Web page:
The stability and latent profiles of mental health problems among Dutch young adults in the past decade: A comparison of three cohorts from a national sample

P.G. van der Velden*, J.W.M. Das, Ruud Muffels

*Corresponding author for this work

Research output: Contribution to journalArticleScientificpeer-review

Abstract

The aim of the study reported here was to assess whether the prevalence of mental health problems (MHP) among Dutch 19–24 year old adults increased in the past decade and/or whether the distribution of latent profiles of mental health problems changed over the years. For this purpose, data was extracted from the LISS panel, based on a representative national sample of the Dutch population. We focused on three exclusive groups who were 19–24 years old in 2007 (n=383), 2012 (n=351) or 2017 (n=362). Multivariate logistic regression analyses showed that the 2012 and 2017 group did not have more MHP according to seven mental health-related indicators including mental health services utilization. Latent profile analysis identified 4 classes of MHP profiles,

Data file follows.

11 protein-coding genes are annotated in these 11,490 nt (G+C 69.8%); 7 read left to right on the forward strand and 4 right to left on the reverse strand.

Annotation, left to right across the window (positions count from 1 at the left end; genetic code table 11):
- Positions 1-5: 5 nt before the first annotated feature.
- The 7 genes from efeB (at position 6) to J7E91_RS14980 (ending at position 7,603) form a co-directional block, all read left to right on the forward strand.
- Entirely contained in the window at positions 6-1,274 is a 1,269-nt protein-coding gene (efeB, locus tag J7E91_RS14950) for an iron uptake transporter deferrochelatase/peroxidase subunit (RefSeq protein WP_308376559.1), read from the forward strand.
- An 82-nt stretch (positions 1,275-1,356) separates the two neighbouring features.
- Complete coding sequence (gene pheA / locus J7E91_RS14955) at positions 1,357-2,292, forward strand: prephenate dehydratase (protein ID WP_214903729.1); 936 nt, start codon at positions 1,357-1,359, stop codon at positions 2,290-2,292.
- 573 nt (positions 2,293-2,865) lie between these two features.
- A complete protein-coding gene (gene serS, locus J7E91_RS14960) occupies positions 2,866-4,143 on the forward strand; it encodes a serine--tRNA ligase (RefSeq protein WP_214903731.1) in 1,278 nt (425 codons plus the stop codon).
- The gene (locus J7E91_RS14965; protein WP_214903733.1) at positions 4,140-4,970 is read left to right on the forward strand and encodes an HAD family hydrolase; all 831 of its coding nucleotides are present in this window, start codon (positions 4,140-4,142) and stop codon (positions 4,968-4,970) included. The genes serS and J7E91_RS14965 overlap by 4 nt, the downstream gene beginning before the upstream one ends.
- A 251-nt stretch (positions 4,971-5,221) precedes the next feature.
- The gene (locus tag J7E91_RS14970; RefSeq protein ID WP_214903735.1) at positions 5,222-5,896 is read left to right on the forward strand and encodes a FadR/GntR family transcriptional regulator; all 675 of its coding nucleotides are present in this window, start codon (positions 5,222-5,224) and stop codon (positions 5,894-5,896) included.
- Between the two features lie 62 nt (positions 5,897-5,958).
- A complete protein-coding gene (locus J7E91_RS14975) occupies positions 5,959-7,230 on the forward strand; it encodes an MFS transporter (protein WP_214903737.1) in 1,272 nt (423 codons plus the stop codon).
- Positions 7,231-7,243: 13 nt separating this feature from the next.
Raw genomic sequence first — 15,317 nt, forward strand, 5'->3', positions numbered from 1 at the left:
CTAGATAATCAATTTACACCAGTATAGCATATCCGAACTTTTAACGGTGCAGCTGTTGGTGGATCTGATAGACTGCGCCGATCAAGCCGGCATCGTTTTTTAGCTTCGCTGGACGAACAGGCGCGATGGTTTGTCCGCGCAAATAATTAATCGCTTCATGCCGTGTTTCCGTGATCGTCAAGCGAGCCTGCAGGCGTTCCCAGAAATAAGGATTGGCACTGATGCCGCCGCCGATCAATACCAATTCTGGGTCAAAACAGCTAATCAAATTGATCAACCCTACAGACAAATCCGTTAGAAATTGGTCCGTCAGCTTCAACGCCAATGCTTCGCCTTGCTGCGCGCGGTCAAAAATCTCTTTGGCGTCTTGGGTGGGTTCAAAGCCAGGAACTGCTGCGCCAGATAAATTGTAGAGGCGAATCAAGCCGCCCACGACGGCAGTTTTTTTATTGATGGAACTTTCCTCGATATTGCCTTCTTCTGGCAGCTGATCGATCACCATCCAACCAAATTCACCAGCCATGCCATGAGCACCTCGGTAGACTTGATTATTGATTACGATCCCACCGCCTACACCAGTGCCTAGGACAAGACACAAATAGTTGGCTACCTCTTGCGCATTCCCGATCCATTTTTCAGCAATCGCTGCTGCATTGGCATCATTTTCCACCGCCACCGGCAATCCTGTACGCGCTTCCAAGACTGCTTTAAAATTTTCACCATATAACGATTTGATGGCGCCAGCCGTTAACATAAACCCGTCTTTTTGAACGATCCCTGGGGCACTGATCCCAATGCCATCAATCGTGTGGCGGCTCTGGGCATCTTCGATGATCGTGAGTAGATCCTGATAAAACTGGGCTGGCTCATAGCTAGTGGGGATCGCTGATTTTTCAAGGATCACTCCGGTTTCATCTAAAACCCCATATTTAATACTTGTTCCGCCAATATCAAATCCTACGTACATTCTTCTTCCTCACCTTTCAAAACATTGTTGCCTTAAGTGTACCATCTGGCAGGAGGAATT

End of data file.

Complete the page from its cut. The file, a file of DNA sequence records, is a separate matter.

labeled "healthy" (82.2%), "at risk" (9.6%), "clinical" (4.2%) and "treatment" (3.9%). The 2007, 2012 and 2017 cohorts were equally distributed across these four classes. However, females had systematically more health problems than males and more often belonged to the "at risk", "clinical" and "treatment" class. In sum, our findings do not support concerns about an increase in MHP or that problems have become more complex among Dutch young adults over the past decade.
Original languageEnglish
JournalPsychiatry Research
Volume282
DOIs
Publication statusE-pub ahead of print - 14 Nov 2019

Keywords

  • Young adults
  • Depression and anxiety symptoms
  • Fatigue
  • Medicine use
  • Mental health services utilization
  • General health
  • Latent profiles

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